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Vote First, Ask Questions Later

Before looking at the Hall of Fame potential of my ballot, I decided to choose my list of 10 by gut feel, then check stats later.

Cooperstown, NY by Dan Gaken is licensed under CC BY 2.0

Vote First, Ask Questions Later

Estimated Reading Time: 5 Minutes

The 2022 BBWAA ballot for the Baseball Hall of Fame election were announced last week, with the results set to be announced on January 25th.

Now, nearly 400 baseball writers will pull themselves out of their armchairs, sharpen their pencils and stroll down to the local post office, as MLB Hall of Fame ballots must still be recorded by hand and sent by mail.

Last year, the curmudgeons didn’t deem anyone worthy of Hall of Fame selection, mostly because of moral, ethical or political differences as opposed to baseball credentials. That’s not expected to happen this year, especially with the new class of candidates.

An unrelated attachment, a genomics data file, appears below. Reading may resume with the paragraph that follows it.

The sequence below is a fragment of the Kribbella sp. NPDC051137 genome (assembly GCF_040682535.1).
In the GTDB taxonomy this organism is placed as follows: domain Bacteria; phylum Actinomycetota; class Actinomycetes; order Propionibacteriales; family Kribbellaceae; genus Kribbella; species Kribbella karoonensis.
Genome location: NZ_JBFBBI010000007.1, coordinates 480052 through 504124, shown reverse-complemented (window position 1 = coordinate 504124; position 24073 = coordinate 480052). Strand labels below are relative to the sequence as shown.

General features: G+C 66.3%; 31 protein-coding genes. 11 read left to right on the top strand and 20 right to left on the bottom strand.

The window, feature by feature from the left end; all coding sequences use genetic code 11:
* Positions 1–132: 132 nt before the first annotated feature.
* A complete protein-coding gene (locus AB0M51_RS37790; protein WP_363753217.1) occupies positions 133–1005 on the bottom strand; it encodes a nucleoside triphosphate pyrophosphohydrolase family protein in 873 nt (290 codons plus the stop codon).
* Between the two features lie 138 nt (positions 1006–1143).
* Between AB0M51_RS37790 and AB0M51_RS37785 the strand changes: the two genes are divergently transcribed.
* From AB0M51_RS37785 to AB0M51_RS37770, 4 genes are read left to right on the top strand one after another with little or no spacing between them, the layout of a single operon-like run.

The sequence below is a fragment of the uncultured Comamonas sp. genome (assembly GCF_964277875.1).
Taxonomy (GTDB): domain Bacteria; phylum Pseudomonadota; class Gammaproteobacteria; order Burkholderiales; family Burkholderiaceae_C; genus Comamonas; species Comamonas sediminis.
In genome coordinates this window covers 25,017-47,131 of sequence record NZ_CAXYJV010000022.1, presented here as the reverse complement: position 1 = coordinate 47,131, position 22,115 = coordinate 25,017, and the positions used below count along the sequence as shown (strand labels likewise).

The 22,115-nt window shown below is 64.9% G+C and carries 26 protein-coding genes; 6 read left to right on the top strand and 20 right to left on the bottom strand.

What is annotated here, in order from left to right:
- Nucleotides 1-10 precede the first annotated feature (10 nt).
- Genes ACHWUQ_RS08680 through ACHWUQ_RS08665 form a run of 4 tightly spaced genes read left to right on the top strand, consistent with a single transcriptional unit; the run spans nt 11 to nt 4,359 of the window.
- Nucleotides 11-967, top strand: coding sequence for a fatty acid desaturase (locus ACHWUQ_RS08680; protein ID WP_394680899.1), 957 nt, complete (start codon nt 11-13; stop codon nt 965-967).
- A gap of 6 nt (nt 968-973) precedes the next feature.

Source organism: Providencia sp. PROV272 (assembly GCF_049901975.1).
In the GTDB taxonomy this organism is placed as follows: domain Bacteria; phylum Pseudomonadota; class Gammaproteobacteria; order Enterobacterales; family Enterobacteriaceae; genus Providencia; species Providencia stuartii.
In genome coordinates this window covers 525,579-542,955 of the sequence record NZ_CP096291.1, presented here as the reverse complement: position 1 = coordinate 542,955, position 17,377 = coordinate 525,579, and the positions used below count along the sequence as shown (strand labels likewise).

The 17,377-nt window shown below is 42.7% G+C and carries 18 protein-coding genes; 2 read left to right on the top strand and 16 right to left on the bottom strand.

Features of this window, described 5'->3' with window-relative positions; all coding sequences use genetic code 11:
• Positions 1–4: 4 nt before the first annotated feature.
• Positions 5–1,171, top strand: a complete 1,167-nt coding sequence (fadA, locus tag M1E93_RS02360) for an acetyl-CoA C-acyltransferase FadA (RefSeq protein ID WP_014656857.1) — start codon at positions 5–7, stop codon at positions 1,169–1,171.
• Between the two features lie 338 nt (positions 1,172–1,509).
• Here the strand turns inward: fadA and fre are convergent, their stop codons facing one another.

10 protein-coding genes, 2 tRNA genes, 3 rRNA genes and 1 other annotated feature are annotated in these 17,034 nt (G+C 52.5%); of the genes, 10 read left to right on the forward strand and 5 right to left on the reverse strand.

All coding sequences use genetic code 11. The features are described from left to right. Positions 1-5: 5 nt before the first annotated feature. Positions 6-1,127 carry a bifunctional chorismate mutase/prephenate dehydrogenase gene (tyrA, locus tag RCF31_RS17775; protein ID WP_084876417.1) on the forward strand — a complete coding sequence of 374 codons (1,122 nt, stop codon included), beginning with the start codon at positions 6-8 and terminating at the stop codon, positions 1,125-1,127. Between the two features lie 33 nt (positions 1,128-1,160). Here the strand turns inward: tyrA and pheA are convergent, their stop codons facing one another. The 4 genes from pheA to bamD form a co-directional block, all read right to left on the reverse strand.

Rather than pore over the stats and accolades, I decided to just go with my gut and pick the ten names on the list that stood out to me as Hall of Famers, and then to do the research after the fact to see if the numbers justified my votes.

It turned out that my ten-player list of votes fell into a few different categories.

The Roid Guys – Barry Bonds, Roger Clemens, Alex Rodriguez

My Gut Told Me:
I don’t know what we’re doing at this point if we don’t have these guys in the Hall of Fame. The story is out – nobody is surprised by the audacity these guys had to take advantage of a lax stance on steroids in the 1990’s. The games happened, and these guys dominated while they were playing. Keeping them out of the Hall of Fame isn’t going to erase what they did or how they did it.